- Parkinson’s Disease: An app to measure changes in dexterity, gait and balance using the built-in sensors on the iPhone. The app will help researchers understand more about how symptoms manifest in Parkinson’s patients over time.
- Diabetes: An app called “GlucoSuccess” to better understand how patients’ activity level, diet and medications influence the glucose levels in their blood. The app provides a feedback loop to help patients make appropriate changes in their lifestyle.
- Breast Cancer: “Share the Journey”, an app to help monitor how patients respond to chemotherapy across a number of dimensions including mood, energy level and cognition.
- Cardiovascular Disease: “MyHeart Counts” app which uses regular surveys to understand how participants’ lifestyles are correlated to their cardiovascular health. Comparing users’ biological age to their “Heart Age” gives a risk assessment percentage for both heart disease and stroke.
Technical overview – how might it work?
Apple has already released a technical overview for ResearchKit in advance of the actual kit becoming available to developers. It’s only version 1.0 but here’s what it tells us: ResearchKit will likely be released with only three modules but that number will grow as the Open Source community contributes to future releases.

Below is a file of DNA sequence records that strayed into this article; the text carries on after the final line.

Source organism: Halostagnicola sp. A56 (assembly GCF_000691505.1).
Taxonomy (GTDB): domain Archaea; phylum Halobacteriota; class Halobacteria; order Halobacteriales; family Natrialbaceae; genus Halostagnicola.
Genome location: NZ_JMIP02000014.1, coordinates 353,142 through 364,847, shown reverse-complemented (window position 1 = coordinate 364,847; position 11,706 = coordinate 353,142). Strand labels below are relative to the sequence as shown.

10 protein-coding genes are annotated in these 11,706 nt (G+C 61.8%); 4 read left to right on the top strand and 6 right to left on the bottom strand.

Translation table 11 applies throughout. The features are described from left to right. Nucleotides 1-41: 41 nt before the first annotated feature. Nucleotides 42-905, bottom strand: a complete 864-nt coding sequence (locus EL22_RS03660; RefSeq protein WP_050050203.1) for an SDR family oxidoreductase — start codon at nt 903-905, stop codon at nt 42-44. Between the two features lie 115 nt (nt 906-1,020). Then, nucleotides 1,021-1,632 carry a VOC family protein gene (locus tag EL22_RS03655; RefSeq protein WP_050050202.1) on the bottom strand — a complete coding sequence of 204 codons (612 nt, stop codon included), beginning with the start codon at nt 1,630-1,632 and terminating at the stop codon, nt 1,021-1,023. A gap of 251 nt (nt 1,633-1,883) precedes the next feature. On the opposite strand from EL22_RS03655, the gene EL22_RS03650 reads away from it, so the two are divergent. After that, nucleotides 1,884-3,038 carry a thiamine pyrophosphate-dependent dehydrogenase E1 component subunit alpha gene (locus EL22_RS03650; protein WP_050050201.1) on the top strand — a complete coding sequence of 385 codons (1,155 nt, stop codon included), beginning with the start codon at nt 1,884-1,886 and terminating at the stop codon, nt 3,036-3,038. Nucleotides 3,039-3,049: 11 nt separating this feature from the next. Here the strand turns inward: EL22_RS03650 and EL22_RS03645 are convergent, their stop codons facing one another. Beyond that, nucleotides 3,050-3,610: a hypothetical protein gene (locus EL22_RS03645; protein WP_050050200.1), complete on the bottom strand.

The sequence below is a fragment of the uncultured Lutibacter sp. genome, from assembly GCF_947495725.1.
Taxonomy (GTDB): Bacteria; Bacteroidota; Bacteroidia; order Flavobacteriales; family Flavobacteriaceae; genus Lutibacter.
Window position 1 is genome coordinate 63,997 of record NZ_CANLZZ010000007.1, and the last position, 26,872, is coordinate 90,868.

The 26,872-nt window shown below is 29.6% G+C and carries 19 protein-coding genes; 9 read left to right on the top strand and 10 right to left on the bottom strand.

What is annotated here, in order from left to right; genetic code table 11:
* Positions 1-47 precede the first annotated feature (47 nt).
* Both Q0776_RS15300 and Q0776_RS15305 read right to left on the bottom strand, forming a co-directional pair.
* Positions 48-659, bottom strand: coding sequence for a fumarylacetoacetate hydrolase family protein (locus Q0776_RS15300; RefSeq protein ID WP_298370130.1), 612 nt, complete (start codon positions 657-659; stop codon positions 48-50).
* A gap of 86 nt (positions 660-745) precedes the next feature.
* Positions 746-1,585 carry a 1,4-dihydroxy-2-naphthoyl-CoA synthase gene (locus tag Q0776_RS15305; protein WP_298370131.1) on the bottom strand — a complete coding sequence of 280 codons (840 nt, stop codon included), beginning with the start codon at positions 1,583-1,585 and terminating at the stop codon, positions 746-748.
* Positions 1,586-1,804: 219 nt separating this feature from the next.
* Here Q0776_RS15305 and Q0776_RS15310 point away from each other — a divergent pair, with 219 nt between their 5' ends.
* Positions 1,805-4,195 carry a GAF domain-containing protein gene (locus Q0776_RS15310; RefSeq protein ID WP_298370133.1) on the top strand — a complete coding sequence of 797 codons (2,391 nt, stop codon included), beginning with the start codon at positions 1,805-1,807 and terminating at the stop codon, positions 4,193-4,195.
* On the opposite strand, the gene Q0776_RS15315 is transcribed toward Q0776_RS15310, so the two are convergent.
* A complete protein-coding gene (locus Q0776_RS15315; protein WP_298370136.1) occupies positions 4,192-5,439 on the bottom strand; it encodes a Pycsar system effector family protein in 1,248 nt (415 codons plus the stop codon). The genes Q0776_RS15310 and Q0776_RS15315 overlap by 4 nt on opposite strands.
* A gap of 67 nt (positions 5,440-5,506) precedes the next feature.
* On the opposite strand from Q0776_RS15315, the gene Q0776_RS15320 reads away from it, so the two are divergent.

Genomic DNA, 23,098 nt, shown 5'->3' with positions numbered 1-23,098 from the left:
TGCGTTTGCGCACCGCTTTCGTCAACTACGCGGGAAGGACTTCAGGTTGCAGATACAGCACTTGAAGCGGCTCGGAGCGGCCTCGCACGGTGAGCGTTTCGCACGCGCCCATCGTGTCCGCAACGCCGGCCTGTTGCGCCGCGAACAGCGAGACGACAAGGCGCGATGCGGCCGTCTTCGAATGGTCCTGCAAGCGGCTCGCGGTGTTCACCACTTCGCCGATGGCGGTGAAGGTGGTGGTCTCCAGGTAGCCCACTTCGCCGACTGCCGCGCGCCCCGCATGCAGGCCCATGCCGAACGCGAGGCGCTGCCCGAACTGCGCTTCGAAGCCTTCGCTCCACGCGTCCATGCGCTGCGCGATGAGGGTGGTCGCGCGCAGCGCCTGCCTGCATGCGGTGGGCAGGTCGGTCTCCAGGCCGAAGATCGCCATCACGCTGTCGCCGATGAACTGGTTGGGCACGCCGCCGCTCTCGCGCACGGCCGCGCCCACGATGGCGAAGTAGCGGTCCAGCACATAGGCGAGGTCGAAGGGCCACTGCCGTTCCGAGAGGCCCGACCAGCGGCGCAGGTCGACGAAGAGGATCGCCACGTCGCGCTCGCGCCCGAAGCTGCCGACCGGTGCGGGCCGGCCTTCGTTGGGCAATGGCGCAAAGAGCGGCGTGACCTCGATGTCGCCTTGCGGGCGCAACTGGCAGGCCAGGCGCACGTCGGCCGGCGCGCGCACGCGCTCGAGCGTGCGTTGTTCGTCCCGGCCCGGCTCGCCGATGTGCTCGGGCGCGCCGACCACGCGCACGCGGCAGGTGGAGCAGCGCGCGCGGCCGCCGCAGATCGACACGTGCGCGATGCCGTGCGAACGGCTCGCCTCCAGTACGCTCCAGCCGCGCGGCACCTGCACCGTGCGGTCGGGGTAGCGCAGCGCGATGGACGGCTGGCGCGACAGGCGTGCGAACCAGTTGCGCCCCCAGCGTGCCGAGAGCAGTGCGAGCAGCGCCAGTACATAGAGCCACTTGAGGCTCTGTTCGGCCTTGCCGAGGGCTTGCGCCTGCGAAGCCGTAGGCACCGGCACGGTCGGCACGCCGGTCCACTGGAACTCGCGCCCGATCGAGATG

The ResearchKit survey module will give developers a pre-built front-end user experience to create surveys for research participants. The module will have a series of preset survey instruments from which researchers can choose. The survey module is localized to allow for customization of question and answer sets at the geographic level.
Informed Consent Module
This is a flexible module to allow for multiple types of opt-in to participation in research and data sharing. These visual workflow templates provide opportunities to customize language and authorization mechanisms. Pre-approved IRB consent templates can be integrated easily into apps.
This is the actual collection of health data from the iPhone’s sensors. Currently the types of active tasks are limited to:
- Motor Activities – using the touch screen to monitor dexterity by tapping or using the accelerometer and gyroscopes to monitor gait or movement
- Fitness Activities – a 6 minute walk to measure distance travelled over time. Included in the list of fitness sensors is a mention of heartbeat which likely indicates integration with Apple’s watch also launching in April
- Cognition – using the iPhone’s touchscreen to measure spatial memory through a variety of tasks
- Voice – Phonation tests administered using the iPhone’s microphone and speakers
Many of these tasks are aligned to standardized and validated tools or measures to make them more easily integrated into research protocols.
Current limitations – get your hopes up, but not too high